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An introduction to Chinese calligraphy

字 Characters

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When combining strokes together to form characters there are a few considerations. When starting out it can be useful to use 字帖 'copybook' to trace the characters. Moving on from that it can be useful to use paper with printed squared and lightly printed diagonal lines in a rice pattern. The character below illustrates this.

Xia Character (Yan Style)

颜体) Xia Character (Yan Style)

The balance of the character is an important consideration. It is ok to be heavier on the top or heavier on the bottom characters although they should be balanced geometrically. However, charactes should to be balanced from left to right in terms of weight. Because most characters are not symmetric this means that the main stem will not be centered or the strokes will be longer or thicker on one side. Imagine if the ink was made of iron then the center of the square that the character is set in must also be the center or gravity of the character. Notice in the character above the main stem is to the left of center. This is to balance the 右下点 lower right dot, which would otherwise make the right side heavier. However, we can see that the distance from the middle of the character to the top is about the same as from the middle to the bottom. In the 颜体) Zhu character below the middle horizontal stroke is slightly below the center of the square to make the character balanced top to bottom.

Zhu Character (Yan Style)

颜体) Zhu Character (Yanti Style)

The thickness of the strokes is also adjusted to balance the character within the space it occupies. In general, strokes on the left side are thinner, strokes to the right are thicker. Long strokes are thinner, short strokes are thicker. Horizontal strokes are thinner, vertical strokes are thicker. downwards-left curved strokes are thinner and right concave strokes are thicker. In the the 颜体) Zhu character above the horizontal strokes are thinner than the vertical stroke. In the character below the horizontal strokes are also thinner than the vertical stroke.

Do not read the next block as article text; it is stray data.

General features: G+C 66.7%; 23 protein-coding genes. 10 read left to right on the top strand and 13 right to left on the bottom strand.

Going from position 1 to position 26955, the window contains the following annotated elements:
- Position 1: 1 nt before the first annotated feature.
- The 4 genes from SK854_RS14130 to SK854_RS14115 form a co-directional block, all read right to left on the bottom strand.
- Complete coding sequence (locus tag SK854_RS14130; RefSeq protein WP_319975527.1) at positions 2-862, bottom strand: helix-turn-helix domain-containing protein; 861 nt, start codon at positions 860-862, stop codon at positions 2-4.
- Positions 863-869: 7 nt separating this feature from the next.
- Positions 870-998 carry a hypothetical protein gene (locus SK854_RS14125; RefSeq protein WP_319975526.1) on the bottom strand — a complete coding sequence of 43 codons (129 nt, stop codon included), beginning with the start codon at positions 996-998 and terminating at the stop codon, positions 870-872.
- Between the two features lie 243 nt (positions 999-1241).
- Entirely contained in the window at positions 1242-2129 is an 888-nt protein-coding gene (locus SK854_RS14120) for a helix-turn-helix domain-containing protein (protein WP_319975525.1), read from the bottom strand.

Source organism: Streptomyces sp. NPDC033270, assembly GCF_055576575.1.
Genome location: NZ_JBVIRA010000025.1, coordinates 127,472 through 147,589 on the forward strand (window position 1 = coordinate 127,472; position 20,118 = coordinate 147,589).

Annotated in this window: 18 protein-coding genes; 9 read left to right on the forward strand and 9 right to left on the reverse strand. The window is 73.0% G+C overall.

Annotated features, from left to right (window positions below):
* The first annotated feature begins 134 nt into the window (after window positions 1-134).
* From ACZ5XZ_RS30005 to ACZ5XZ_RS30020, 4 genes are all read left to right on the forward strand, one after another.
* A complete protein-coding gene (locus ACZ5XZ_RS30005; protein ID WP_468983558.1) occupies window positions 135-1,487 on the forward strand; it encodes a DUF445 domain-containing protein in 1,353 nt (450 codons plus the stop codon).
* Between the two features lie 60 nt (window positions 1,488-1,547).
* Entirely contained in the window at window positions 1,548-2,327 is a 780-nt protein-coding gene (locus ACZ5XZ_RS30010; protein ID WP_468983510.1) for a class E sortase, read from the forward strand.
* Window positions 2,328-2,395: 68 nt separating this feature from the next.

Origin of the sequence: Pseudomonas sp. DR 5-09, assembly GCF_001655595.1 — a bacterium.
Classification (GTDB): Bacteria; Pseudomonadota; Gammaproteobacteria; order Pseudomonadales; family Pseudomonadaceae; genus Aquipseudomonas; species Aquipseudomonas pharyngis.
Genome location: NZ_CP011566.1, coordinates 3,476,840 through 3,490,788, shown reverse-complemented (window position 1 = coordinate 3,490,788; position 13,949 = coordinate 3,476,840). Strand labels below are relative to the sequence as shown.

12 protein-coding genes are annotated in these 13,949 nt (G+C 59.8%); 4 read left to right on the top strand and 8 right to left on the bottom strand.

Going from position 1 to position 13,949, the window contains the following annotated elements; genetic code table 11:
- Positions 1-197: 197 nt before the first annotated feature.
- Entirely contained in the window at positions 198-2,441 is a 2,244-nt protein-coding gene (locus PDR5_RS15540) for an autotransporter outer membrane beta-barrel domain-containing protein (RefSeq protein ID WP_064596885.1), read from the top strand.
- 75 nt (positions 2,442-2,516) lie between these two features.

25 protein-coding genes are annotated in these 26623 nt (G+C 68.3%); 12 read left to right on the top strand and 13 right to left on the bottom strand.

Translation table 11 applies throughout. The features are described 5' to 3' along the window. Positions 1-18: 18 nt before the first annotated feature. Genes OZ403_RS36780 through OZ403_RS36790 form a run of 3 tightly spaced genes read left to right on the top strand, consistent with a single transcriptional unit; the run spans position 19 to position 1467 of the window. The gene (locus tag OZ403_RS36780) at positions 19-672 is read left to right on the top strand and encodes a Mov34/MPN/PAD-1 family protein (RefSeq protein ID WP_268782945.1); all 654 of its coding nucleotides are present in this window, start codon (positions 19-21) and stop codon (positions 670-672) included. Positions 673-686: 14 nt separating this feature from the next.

Niu Character (Yan Style)

颜体) Niu Character (Yan Style)

In Yan style the horizontal lines tend to be thinner than the vertical lines, and this difference is exaggerated compared with other regular script styles. In the character below the the right vertical is thicker than the left vertical stroke and the top horizontal line.

Nei Character (Yan Style)

颜体) Nei Character (Yan Style)

The length of strokes needs to be adjusted to meet the needs of the individual characters so that the character as a whole is well laid out. For example, in the character above the top most horizontal stroke is shorter on the left side to accomodate the 短撇 short downwards left curved stroke. The lower horizontal stroke is longer on the left side because the vertical stroke is to the right of center. In the 颜体) si character below the two interior strokes are not formally named as fundamental strokes because the are simple and do not occur frequently. Nevertheless, they are needed for this character.

Si Character (Yan Style)

颜体) Si Character (Yan Style)

Stroke order is an additional consideration. In general the stroke order is the same as writing with a pen but there are some exceptions. Left before right, top before bottom, inside before outside but finish the inside before closing the gate. In the 颜体) si character above the two interior strokes must be drawn before completing the character with the lower horizontal stroke.

Strokes are connected to each other like wooden joints in carpentry (without nails). Strokes should be next to each other and mostly touching but distinct.

The forms of characters that we use in calligraphy sometimes match the forms that specific calligraphers used rather than the modern equivalent. For example the character ping in Yan style is often drawn as shown below, which is a form that was common during the Tang Dynasty at the time of Yan Zhenqing.

Ping Character (Yan Style)

颜体) Ping Character (Yan Style)

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